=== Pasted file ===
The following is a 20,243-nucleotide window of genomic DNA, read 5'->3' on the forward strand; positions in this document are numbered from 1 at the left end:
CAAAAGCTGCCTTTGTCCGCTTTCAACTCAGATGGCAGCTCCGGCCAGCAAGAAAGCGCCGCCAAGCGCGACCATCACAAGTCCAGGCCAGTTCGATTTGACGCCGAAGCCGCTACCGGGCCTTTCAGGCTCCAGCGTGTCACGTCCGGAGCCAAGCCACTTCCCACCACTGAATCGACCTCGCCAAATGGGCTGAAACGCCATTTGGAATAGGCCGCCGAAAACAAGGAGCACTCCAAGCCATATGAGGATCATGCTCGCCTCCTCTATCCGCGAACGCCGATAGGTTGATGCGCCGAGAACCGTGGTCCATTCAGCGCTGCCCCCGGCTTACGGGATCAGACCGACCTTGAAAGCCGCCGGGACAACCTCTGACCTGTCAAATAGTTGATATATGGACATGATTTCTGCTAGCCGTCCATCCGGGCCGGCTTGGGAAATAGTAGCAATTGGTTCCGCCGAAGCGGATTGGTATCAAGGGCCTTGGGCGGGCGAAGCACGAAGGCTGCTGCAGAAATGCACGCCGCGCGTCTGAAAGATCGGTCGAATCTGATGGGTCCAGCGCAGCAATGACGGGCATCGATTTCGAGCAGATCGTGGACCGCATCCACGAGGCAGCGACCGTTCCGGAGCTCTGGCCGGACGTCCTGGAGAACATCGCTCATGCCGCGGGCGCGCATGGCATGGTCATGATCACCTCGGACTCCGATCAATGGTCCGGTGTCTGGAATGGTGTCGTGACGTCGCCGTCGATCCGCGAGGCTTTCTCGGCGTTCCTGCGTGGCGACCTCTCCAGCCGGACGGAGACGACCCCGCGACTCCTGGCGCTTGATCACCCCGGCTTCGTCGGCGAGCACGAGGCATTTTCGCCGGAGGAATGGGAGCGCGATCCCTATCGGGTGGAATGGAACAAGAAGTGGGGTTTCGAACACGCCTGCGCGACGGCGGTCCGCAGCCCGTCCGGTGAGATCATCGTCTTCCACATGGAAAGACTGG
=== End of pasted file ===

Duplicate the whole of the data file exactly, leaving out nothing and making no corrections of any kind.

The following is a 20,243-nucleotide window of genomic DNA, read 5'->3' on the forward strand; positions in this document are numbered from 1 at the left end:
CAAAAGCTGCCTTTGTCCGCTTTCAACTCAGATGGCAGCTCCGGCCAGCAAGAAAGCGCCGCCAAGCGCGACCATCACAAGTCCAGGCCAGTTCGATTTGACGCCGAAGCCGCTACCGGGCCTTTCAGGCTCCAGCGTGTCACGTCCGGAGCCAAGCCACTTCCCACCACTGAATCGACCTCGCCAAATGGGCTGAAACGCCATTTGGAATAGGCCGCCGAAAACAAGGAGCACTCCAAGCCATATGAGGATCATGCTCGCCTCCTCTATCCGCGAACGCCGATAGGTTGATGCGCCGAGAACCGTGGTCCATTCAGCGCTGCCCCCGGCTTACGGGATCAGACCGACCTTGAAAGCCGCCGGGACAACCTCTGACCTGTCAAATAGTTGATATATGGACATGATTTCTGCTAGCCGTCCATCCGGGCCGGCTTGGGAAATAGTAGCAATTGGTTCCGCCGAAGCGGATTGGTATCAAGGGCCTTGGGCGGGCGAAGCACGAAGGCTGCTGCAGAAATGCACGCCGCGCGTCTGAAAGATCGGTCGAATCTGATGGGTCCAGCGCAGCAATGACGGGCATCGATTTCGAGCAGATCGTGGACCGCATCCACGAGGCAGCGACCGTTCCGGAGCTCTGGCCGGACGTCCTGGAGAACATCGCTCATGCCGCGGGCGCGCATGGCATGGTCATGATCACCTCGGACTCCGATCAATGGTCCGGTGTCTGGAATGGTGTCGTGACGTCGCCGTCGATCCGCGAGGCTTTCTCGGCGTTCCTGCGTGGCGACCTCTCCAGCCGGACGGAGACGACCCCGCGACTCCTGGCGCTTGATCACCCCGGCTTCGTCGGCGAGCACGAGGCATTTTCGCCGGAGGAATGGGAGCGCGATCCCTATCGGGTGGAATGGAACAAGAAGTGGGGTTTCGAACACGCCTGCGCGACGGCGGTCCGCAGCCCGTCCGGTGAGATCATCGTCTTCCACATGGAAAGACTGG